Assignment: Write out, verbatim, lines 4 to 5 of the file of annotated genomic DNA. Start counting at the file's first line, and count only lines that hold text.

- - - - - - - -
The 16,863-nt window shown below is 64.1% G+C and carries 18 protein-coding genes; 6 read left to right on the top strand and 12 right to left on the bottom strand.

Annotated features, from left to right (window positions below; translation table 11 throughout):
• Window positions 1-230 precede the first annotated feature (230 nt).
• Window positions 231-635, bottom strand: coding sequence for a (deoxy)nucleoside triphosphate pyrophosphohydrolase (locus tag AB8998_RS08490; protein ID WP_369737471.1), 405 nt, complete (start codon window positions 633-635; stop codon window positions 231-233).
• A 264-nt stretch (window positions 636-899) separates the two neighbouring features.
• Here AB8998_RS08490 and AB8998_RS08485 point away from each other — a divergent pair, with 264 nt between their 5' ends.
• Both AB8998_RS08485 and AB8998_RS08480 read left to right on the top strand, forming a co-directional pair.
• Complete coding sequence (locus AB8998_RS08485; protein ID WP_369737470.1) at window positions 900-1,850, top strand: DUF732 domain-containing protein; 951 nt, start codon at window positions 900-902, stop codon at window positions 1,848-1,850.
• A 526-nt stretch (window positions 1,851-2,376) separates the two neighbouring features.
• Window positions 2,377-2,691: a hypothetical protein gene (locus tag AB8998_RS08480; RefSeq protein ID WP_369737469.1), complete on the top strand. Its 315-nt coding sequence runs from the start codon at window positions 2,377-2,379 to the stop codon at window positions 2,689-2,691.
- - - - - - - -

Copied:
• Window positions 231-635, bottom strand: coding sequence for a (deoxy)nucleoside triphosphate pyrophosphohydrolase (locus tag AB8998_RS08490; protein ID WP_369737471.1), 405 nt, complete (start codon window positions 633-635; stop codon window positions 231-233).
• A 264-nt stretch (window positions 636-899) separates the two neighbouring features.